The man who might step into Mark Fotheringham's shoes on both a part and a full-time basis was today making all the right noises ahead of this evening's trip to Queen's Park Rangers.
But whilst Darel Russell was busily saying all a dread-filled supporter might want to hear as Norwich's desperate fight to beat the drop continues at Loftus Road, so it was Mark Fotheringham's name that continued to occupy many a headline as the Canary skipper today found himself linked to an immediate loan switch to Preston North End.
That havig been 'overlooked' by new Canary boss Bryan Gunn, Fotheringham's fellow Scot Alan Irvine was about to apply a spot of 'emergency loan' thinking and take the Canary skipper on loan at Deepdale until the end of the season.
That Fotheringham and Norwich's relationship is under some strain is not in question after Gunn yesterday admitted he was “disappointed” by the club skipper's reaction to his second-half substitution for his midfield rival Russell.
The manager was also in a mind to have a chat “with certain individuals” as to what their mind-set was likely to be between now and the end of the season. And if that chat led to the sense that there was a little boil that needed to be lanced sooner rather than later, so talk of Deepdale switches could gather pace.
The acid test would come tonight and whether or not Fotheringham's name appeared on the team-sheet at QPR. If he failed to make even the bench, then it would become swiftly clear that his time might be up in Norfolk – that if his head wasn't right, Gunn and Co can ill-afford to carry any passengers into 11 games that will determine Norwich's Championship destiny.
Russell, of course, is likely to be the No1 beneficiary after admitting that he had had to endure a miserable season effectively playing second fiddle to the one-time Celtic starlet – even being forced to take game wherever he could. As in a stand-in striker, for example.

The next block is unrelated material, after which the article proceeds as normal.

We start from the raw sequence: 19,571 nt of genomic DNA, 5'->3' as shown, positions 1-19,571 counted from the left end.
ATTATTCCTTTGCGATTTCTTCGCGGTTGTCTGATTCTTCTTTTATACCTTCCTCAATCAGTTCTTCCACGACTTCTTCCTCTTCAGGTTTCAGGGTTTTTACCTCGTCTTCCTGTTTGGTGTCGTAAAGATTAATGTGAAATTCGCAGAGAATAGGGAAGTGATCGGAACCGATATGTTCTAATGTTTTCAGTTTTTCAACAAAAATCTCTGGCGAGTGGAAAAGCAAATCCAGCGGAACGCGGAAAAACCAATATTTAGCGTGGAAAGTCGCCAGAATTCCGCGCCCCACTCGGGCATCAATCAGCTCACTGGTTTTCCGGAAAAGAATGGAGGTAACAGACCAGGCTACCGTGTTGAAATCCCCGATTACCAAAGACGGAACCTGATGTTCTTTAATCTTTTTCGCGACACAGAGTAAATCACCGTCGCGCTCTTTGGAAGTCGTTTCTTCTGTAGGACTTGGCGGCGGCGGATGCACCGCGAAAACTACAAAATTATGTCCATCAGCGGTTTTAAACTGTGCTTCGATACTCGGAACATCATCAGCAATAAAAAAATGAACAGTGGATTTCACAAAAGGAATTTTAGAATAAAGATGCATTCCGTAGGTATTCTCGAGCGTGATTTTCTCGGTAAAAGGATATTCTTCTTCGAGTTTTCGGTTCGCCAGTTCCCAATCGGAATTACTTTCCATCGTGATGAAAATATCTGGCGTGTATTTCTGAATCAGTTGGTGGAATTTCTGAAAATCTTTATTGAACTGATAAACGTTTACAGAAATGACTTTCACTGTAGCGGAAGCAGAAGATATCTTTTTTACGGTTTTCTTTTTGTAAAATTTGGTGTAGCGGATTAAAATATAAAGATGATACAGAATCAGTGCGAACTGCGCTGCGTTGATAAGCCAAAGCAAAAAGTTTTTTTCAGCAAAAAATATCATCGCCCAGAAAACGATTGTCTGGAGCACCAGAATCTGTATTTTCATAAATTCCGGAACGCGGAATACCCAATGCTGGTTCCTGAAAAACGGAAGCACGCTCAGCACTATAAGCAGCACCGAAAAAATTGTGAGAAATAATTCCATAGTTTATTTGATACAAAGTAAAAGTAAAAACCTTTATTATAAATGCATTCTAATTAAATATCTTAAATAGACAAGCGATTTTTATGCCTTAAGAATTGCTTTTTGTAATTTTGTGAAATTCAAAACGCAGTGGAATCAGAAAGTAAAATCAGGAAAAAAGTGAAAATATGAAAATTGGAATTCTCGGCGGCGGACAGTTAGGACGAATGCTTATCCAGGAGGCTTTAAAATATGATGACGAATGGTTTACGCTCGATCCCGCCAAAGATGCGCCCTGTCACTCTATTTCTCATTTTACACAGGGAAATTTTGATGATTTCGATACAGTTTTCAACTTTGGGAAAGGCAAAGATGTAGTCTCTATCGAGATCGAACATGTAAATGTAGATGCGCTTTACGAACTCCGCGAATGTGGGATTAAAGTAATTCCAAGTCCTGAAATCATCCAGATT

“It's been a massively frustrating season,” he said, a feeling he shares with thousands of others.
“I'm in my so-called 'peak' of my career – or getting towards that – and I've spent a lot of the season playing in a position that's not familiar to myself – and spent quite a bit of the time on and off the bench.
“And not to have an effect on your future at times can be really frustrating – just being sat on the sidelines and not being able to give what you can give.”
That, you strongly suspect, is now all about to change as Gunn encourages Russell to give his very all for the Canary cause – kicking off with this week's two, back-to-back away trips.
“The away games have obviously been a sticking point for us this year – they can't be a sticking point for us any more,” said Russell, with this Saturday's long haul to Blackpool next on the agenda.
The question was would the Canaries feel a weigt lifted from their shoulders away from Carrow Road? That the fear, the dread and the resignation was becoming just too much of a burden to bear in their own back-yard. For periods of Saturday's 2-1 defeat by Coventry City you could hear a pin drop as everyone's worst fears stared them in the face after Jordan Henderson's opener.
“Whether you're playing at home or away, every game is as valuable and as important as every other one from now on. And I think we need to put all of those worries aside – and really step up to the plate and get the results,” added Russell.
“That's all I can say. And, clearly, we all need to step up to the plate as a team. And individually. And get the results that we need to get.”
And learn to lve with the criticism that is inevitable in the bottom three of the Championship. Take it on the chin; recognise who pays your wages was Russell's message.
“The fans are those that pay to come and watch us play – and if we're not performing, then they're entitled to have their opinion. As I might have my opinion on a game that I might watch on TV.
“Their opinion is entirely their's – and I fully respect their opinion. And if they decide that people aren't good enough; aren't fit to wear the shirt, then it's for individuals – and us, collectively, as a team – to prove that we are able to do that.
“Obviously it's maybe different for younger players who haven't been in this situation before, but it is a mental toughness thing. And fans are entitled to their opinion.
“They got out to work every day – and pay money to come and watch us play. And we're meant to go out there, entertain them and get the results that we're meant to get. And if we're not doing that, then they're entitled to have a moan and have a groan about it.”